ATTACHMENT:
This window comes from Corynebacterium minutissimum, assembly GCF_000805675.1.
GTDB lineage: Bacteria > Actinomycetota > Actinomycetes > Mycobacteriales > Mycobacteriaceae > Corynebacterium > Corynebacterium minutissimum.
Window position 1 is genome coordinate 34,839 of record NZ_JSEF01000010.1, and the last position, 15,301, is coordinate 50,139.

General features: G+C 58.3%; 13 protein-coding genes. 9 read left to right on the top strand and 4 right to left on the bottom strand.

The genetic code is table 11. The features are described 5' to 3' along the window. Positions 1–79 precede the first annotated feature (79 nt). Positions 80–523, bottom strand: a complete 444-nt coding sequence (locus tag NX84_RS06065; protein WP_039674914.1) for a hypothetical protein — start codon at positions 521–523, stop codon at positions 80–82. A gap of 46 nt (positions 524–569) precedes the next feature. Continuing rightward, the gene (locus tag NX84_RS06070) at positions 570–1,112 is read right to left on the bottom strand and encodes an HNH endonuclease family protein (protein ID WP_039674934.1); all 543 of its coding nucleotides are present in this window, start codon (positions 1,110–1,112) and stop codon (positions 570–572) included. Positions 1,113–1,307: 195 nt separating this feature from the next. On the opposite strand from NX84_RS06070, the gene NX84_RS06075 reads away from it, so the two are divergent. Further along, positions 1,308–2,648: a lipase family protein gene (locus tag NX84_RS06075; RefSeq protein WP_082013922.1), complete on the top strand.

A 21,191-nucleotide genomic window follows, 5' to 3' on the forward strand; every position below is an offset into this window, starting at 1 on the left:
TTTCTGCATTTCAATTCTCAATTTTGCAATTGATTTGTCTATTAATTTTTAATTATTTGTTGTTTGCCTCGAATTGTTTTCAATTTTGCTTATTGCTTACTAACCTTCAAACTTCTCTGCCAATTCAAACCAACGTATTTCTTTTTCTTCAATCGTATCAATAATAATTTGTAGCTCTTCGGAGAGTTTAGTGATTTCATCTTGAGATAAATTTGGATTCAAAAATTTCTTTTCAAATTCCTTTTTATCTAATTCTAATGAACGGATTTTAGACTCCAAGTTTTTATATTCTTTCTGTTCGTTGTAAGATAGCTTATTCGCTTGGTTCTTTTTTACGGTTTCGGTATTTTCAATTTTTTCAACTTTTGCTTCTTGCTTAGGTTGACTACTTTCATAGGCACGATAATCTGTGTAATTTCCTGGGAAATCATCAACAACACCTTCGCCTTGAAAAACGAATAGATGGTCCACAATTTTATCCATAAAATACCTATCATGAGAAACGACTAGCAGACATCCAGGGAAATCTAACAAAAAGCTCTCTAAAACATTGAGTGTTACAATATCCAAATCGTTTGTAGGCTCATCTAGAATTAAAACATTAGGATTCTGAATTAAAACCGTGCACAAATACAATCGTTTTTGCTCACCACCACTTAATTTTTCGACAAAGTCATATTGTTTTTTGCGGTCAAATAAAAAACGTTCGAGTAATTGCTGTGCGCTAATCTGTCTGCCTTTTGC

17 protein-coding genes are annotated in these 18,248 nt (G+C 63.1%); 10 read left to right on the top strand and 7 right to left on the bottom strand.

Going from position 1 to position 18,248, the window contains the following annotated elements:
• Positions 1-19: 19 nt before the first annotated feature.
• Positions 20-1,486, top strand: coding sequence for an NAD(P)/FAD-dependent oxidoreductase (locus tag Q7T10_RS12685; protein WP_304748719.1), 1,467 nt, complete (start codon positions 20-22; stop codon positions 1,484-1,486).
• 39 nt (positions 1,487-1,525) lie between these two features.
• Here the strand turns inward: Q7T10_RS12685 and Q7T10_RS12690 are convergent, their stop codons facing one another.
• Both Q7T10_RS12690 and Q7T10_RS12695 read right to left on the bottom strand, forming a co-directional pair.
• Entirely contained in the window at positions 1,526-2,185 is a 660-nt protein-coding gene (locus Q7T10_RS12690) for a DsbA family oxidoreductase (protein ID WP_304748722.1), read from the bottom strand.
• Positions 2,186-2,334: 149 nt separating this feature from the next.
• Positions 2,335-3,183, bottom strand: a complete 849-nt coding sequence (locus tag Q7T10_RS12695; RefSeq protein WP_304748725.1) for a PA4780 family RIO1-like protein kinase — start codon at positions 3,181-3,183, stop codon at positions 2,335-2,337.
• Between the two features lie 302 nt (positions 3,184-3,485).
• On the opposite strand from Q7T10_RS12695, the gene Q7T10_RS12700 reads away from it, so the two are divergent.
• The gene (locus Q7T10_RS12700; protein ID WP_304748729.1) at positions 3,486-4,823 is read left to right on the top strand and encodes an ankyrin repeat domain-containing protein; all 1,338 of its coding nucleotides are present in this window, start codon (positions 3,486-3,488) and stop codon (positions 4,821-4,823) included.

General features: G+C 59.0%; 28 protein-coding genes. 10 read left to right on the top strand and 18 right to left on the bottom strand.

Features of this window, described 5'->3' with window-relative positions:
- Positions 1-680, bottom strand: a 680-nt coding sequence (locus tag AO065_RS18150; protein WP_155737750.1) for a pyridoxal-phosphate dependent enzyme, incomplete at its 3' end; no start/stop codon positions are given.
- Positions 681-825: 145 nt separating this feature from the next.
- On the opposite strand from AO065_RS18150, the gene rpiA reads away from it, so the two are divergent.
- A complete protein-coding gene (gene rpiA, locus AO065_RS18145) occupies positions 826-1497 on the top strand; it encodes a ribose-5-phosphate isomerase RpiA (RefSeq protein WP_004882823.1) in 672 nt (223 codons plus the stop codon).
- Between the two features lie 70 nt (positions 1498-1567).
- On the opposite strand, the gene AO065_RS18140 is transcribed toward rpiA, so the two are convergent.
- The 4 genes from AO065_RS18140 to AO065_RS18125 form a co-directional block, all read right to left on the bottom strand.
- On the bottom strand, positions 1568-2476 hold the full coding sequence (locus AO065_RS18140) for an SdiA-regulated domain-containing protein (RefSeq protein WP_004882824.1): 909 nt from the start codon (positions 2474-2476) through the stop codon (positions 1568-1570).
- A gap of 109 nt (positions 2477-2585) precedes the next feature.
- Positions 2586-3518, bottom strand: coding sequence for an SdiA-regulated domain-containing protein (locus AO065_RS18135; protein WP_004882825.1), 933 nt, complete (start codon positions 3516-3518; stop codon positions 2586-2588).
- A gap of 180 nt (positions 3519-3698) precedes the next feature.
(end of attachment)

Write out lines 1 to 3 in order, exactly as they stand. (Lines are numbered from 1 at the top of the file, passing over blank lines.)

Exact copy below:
This window comes from Corynebacterium minutissimum, assembly GCF_000805675.1.
GTDB lineage: Bacteria > Actinomycetota > Actinomycetes > Mycobacteriales > Mycobacteriaceae > Corynebacterium > Corynebacterium minutissimum.
Window position 1 is genome coordinate 34,839 of record NZ_JSEF01000010.1, and the last position, 15,301, is coordinate 50,139.